Police

Macau gambling junket tycoon Alvin Chau. (Internet/SPH)

Macau's 'junket mogul' and his unnerving name list of Chinese gamblers

Macau's police have arrested Alvin Chau, the chairman of the city's biggest casino junket operator, on allegations of illegally operating casinos and money laundering. Given that there are 80,000 customers of Chau’s network within mainland China, the bigger implication is that this group might include civil servants and employees of state-owned enterprises, who might end up being traced, given China’s crackdown on vice activities.
Carrie Lam, Hong Kong's chief executive, centre, walks in an area under lockdown in the Jordan area of Hong Kong, China, on 23 January 2021. (Paul Yeung/Bloomberg)

The race is on: Picking Hong Kong’s next chief executive

The Hong Kong chief executive elections are still a year away but speculation is rife as to the possible contenders in the race. Tai Hing Shing surveys the field and does not discount incumbent Carrie Lam.
Pedestrians in a crowded street surrounded by small shops in the city of Changsha, China's Hunan province, 7 September 2020. (Hector Retamal/AFP)

China's e-commerce giants saving youths from the brink of suicide

Statistics show that approximately 100,000 China youths die of suicide every year. In times of coronavirus, the risk of people having suicidal thoughts and possibly acting on them has also increased. Help comes in the form of “suicide interventionists” from China's e-commerce platforms. As online shopping becomes more prevalent, these portals are fast becoming the front lines of shopping for self-harm. Zaobao journalist Zeng Shi looks at how e-commerce companies are taking a proactive role in suicide prevention.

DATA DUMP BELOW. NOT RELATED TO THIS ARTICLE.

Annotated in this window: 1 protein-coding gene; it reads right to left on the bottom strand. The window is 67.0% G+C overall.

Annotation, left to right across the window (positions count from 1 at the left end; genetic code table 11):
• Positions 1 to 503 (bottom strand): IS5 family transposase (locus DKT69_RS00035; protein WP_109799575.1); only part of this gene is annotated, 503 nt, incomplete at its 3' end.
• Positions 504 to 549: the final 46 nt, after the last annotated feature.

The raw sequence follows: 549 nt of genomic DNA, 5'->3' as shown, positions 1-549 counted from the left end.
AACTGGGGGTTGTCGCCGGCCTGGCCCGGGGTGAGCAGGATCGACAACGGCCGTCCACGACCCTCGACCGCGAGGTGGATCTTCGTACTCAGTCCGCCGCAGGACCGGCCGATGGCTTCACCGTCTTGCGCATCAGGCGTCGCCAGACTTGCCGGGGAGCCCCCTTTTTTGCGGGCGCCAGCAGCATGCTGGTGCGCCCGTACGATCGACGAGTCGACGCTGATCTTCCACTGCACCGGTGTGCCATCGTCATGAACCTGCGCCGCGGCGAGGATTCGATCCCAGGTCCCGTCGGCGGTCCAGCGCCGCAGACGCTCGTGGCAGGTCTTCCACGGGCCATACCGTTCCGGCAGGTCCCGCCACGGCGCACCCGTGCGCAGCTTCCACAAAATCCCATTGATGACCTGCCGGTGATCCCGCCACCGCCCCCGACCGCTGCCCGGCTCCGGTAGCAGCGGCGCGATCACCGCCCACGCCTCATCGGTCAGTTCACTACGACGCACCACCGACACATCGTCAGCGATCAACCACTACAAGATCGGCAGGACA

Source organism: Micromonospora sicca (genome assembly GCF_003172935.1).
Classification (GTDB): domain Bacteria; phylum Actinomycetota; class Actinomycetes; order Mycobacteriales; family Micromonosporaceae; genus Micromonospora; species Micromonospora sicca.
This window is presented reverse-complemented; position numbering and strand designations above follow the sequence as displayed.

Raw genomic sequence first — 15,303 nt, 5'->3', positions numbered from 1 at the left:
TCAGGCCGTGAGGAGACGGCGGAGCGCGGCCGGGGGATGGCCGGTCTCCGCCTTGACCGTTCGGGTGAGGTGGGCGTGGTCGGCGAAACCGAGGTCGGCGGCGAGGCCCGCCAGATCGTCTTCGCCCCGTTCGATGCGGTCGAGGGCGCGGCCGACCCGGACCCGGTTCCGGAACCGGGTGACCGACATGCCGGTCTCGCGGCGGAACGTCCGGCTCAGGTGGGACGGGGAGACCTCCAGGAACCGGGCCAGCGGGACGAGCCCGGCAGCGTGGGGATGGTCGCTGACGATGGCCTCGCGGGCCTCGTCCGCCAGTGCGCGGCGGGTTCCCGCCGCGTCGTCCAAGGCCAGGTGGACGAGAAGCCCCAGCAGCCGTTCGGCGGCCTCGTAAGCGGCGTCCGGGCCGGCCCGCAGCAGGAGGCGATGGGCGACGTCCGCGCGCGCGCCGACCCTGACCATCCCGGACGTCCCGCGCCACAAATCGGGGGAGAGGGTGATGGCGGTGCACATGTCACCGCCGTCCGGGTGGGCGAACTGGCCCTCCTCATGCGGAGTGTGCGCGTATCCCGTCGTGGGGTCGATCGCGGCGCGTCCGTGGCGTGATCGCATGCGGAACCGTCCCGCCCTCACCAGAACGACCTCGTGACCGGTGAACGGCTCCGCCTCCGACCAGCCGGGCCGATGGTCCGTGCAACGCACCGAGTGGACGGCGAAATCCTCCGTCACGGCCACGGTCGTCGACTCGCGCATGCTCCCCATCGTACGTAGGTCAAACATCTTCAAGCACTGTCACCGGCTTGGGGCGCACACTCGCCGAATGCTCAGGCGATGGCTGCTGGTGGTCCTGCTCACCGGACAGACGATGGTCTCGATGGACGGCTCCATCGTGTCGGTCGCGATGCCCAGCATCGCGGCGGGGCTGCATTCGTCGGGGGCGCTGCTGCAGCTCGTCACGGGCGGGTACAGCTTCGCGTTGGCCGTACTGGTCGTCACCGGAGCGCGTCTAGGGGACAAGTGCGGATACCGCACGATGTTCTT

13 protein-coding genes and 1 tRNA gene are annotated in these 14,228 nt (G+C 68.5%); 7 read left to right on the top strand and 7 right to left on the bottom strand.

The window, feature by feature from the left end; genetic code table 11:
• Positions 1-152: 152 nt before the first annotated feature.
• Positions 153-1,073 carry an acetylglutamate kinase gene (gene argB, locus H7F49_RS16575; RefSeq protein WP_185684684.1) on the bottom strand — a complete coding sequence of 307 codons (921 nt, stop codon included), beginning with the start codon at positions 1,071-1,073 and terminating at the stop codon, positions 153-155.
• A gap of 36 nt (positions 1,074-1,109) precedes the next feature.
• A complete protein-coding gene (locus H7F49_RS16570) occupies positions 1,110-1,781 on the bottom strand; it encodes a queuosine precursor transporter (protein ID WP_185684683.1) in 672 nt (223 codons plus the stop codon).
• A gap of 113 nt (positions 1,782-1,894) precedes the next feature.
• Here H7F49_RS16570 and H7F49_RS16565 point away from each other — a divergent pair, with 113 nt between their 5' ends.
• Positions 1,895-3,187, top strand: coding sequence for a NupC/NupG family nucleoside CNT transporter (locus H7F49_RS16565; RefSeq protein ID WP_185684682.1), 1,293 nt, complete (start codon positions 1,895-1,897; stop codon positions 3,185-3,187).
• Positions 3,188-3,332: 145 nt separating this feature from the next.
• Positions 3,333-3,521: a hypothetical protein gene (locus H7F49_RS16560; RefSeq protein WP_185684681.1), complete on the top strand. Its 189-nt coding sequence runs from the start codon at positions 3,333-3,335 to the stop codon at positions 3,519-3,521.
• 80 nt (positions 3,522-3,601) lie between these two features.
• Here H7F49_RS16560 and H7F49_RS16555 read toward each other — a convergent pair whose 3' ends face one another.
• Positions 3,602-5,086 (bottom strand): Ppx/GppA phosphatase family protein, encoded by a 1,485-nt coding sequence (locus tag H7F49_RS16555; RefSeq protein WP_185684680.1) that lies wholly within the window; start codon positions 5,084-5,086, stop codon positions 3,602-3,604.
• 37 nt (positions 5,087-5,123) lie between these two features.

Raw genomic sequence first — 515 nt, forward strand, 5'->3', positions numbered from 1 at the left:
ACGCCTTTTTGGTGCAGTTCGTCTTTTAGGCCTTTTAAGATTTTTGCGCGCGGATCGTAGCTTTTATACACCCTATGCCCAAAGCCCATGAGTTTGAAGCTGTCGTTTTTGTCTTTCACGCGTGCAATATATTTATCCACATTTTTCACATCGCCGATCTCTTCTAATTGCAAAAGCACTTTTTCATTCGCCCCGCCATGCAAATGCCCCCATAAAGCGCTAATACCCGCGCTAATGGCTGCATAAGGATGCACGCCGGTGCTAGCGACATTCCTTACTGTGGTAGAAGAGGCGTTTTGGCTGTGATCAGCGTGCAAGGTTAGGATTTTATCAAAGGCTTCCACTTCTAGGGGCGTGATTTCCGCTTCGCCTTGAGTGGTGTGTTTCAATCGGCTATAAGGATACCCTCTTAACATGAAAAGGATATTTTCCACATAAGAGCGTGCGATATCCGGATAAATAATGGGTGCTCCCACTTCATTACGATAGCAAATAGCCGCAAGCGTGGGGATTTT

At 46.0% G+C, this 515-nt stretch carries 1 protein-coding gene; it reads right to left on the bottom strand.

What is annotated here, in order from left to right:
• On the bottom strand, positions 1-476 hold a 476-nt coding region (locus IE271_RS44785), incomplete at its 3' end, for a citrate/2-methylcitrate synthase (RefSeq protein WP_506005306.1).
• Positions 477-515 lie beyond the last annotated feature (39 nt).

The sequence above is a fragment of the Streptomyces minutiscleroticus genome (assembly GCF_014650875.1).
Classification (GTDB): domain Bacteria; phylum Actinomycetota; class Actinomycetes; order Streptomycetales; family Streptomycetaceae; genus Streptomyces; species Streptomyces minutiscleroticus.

In this file photo taken on 1 June 2020, NYPD police officers watch demonstrators in Times Square during a "Black Lives Matter" protest. (Timothy A. Clary/AFP)

Between the US and China, which is the police state?

While some in China admire certain values the US upholds such as the rule of law, Han Dongping observes the irony that in many ways, China’s age-old practice of community policing at the grassroots level may have produced a more humane way of rehabilitating rather than incarcerating offenders. If the George Floyd case that sparked angry protests is anything to go by, the US seems overrun with law enforcement woes rather than ruled by the law.
A case of sexual abuse has recently swept the Chinese internet community. (iStock)

Chinese netizens stand firm behind sexually abused 'adopted daughter'

The case of a former high-calibre law consultant who allegedly sexually abused a teenage girl has been making the rounds among China’s internet community. While the man argued that theirs was a consensual relationship, netizens are not buying it. Zaobao correspondent Yang Danxu asks: "What does it mean when justice has to be upheld by public opinion?"
The mother of Li Xincao went online for help to seek justice for her daughter's mysterious death. (Internet)

Who killed the girl? Chinese keyboard warriors seek justice online

The death of a teenager and the reduced sentence of a triad boss may seem unrelated, but these two cases in Kunming have united China's Internet community in a common search for truth and justice. Shanghai correspondent Yang Danxu looks at the lack of trust between the Chinese public and its law enforcement system.